Another excellent change that my colleague pioneered was to break apart the Inquiry project topics not just by week, but by specific activities within the week. While I had previously assigned Fourth Graders one activity for the whole week (a new aspect of the project each week), we agreed as a team that Third grade would have greater difficulty managing their time and breaking the week’s activities into pieces independently. By labeling the activity with specific days of the week, we were able to better support Third AND Fourth graders who struggle with time management. Check out this activity from the “Connecting Faith to Research” week to see how one students’ love of ducks was reflected in Catholic Social Teaching (Monday), the Bible (Tuesday), Catholic Traditions and Saints (Wednesday), and Prayer (Thursday).

Final Projects

Overall, the Third graders did a tremendous amount of work! In the future, we hope to share tools like Youtube, Prezi, or Kahoot with them to give them alternative final presentation formats. For this round of Inquiry Projects, many of them chose to focus on learning how to format a basic Powerpoint.

While just one student chose to create a poster, he was able to use many of the same concepts of Powerpoint creation to his project, from including a blend of photos (at least one per category) to limiting text for simplicity. Overall, I’m extremely proud of the level of detail students’ were able to produce on their first Inquiry Project!

Presenting her Ideas through Video

Several students also chose to record themselves on Seesaw explaining their project instead of presenting their projects live. I have found that students who have difficulty with public speaking prefer this option, as well as students who are verbal processors and just want more talk time. Lastly, I’m starting to find that as students become more passionate about their topic, their excitement makes them more likely to record their voice explaining it. Check out this video I dubbed of a student explaining the function of Electric motors! The passion in her voice comes through!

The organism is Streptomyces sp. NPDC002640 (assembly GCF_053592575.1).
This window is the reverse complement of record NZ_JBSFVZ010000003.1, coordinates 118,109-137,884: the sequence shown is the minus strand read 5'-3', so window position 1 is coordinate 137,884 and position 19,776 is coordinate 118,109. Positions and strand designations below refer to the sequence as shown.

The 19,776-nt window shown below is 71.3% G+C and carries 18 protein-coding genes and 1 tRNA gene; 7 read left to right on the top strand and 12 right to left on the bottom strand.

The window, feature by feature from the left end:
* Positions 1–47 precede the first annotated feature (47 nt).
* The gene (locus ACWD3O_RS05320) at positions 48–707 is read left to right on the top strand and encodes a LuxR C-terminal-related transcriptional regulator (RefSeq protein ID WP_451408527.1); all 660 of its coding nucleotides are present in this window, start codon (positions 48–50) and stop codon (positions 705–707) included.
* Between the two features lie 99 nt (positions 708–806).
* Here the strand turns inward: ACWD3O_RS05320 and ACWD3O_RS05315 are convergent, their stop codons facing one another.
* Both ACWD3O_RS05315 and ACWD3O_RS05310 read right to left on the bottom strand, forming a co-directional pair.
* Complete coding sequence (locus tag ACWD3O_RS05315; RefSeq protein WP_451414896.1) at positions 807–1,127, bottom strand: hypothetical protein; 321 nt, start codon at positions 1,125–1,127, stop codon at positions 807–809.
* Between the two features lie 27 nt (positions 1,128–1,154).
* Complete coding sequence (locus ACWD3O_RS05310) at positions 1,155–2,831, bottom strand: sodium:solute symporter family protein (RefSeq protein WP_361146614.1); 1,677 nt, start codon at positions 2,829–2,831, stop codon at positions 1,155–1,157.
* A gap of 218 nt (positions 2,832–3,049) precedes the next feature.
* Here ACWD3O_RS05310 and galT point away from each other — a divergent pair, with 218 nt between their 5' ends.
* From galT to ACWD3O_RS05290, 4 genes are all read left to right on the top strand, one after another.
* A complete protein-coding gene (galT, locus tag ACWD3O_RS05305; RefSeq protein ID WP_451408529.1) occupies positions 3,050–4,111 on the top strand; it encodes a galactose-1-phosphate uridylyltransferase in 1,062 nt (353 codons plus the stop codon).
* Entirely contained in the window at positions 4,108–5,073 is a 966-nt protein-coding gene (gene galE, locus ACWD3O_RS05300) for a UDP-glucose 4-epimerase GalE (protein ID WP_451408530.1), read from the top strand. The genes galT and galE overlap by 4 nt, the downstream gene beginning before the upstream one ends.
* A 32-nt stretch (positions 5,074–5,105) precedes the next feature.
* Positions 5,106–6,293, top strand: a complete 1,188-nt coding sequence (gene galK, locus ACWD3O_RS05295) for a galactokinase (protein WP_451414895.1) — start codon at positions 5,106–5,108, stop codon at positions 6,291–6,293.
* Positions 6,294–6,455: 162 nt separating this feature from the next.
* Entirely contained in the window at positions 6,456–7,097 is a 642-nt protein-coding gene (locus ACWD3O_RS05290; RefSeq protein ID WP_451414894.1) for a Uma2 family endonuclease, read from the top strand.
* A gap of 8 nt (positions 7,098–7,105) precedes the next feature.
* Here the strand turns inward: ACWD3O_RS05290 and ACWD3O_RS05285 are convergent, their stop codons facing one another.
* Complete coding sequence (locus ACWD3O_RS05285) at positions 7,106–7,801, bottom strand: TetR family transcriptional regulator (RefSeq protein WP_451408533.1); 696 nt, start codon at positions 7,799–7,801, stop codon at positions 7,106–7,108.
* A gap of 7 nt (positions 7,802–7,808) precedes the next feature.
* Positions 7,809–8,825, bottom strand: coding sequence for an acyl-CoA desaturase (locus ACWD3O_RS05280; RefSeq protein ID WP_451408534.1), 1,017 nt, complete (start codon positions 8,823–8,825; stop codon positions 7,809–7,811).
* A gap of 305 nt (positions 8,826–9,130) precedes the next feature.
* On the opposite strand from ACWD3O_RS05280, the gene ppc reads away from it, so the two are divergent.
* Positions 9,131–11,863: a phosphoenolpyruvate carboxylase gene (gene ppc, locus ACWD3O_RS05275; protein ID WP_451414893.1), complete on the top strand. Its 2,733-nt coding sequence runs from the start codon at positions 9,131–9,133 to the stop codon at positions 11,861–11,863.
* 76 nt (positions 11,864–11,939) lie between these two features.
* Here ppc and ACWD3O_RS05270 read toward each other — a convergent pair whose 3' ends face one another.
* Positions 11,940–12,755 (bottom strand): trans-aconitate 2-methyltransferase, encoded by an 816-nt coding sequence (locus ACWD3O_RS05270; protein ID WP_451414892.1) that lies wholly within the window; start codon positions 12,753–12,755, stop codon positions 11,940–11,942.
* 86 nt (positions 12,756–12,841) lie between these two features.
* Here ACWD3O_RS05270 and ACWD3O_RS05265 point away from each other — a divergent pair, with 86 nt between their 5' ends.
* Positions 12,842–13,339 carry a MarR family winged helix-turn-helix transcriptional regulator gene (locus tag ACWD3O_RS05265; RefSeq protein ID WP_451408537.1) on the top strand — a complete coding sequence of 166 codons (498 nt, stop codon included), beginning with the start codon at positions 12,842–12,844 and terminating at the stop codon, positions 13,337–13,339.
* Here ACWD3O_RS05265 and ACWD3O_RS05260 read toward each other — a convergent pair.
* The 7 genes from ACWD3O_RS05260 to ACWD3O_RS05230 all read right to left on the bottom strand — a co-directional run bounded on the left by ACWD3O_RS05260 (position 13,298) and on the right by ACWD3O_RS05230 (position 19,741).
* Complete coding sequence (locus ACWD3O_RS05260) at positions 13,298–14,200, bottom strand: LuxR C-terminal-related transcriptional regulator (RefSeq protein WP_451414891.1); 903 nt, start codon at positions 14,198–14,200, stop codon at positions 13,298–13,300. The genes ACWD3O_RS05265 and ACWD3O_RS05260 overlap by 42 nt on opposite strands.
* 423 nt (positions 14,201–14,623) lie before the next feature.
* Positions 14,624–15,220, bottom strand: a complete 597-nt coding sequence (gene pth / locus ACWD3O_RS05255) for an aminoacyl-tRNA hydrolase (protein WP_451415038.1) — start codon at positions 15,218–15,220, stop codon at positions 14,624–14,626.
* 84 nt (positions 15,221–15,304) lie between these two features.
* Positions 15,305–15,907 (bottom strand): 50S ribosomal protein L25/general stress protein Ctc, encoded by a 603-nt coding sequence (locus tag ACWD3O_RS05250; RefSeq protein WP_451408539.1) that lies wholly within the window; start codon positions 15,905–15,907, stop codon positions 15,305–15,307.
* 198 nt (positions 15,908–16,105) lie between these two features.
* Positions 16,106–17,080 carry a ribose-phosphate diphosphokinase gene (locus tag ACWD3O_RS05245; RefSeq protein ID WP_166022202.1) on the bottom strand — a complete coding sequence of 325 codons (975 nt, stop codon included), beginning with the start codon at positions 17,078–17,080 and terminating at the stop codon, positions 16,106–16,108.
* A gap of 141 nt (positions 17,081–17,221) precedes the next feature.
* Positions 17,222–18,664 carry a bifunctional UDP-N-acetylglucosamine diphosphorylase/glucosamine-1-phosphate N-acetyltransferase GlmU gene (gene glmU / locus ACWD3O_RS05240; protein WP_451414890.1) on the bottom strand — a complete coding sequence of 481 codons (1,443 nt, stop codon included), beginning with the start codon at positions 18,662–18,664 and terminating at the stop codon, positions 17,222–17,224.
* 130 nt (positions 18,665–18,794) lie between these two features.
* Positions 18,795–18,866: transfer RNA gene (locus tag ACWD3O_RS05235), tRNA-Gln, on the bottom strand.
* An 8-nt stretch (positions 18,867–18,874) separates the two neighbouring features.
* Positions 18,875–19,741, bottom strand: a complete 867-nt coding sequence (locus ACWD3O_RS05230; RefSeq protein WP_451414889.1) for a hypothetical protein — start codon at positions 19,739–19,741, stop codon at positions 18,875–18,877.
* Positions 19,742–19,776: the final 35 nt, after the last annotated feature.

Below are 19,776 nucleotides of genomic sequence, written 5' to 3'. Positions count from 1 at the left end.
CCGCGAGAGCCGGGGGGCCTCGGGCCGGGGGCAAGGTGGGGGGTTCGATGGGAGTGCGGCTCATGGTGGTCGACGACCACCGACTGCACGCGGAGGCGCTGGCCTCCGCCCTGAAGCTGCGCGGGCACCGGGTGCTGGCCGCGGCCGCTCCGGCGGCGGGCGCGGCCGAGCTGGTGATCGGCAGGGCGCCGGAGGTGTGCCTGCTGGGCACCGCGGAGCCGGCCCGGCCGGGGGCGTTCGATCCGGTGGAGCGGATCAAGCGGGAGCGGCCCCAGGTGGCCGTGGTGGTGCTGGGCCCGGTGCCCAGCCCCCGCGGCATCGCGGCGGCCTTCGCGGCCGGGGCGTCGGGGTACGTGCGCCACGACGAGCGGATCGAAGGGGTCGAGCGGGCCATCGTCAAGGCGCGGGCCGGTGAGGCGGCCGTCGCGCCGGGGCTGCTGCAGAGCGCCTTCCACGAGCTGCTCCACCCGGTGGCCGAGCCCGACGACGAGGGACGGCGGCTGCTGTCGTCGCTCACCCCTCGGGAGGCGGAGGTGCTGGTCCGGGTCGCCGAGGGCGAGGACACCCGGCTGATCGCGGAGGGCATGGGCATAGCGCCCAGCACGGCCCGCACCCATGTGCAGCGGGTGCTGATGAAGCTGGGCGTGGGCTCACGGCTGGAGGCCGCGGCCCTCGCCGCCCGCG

I value reflection so much! I decided to give students this opportunity to reflect, not just to consider the strengths and weaknesses of their project, but also to give students who struggled to meet the rubric requirements a chance to plan ahead for next time.

Again, through these reflections, students’ passions really shone through. I was shocked to see this student admit that she had woken up at 4am one morning to finish her project. I would have never asked that of her, but her level of committment blew me away. She also described her sense of accomplishment when she finished her project.

How will the Inquiry Projects Change this Academic Year (2021-2022)?

Over last year, I so greatly enjoyed seeing the random topics students chose for their projects. From shark attacks to robotics to Dragonball Z to Art murals and Mayan Cuisine, the direction of students’ projects were as diverse as their authors.

I have noticed that the former Third Graders (now Fourth Grade) and our incoming Third Graders (formerly Second Grade) really crave predictability, and need additional support in time management. These developmental delays are no significant challenge, but should be expected after last school year’s experience of distance learning. In order to create a balance of student choice and structure, I have decided to link our Inquiry Projects to the Science and Social Studies block. While students will still connect their projects to their faith and other disciplines, students will be able to have greater support in designing their project topics and pick from a list of genres.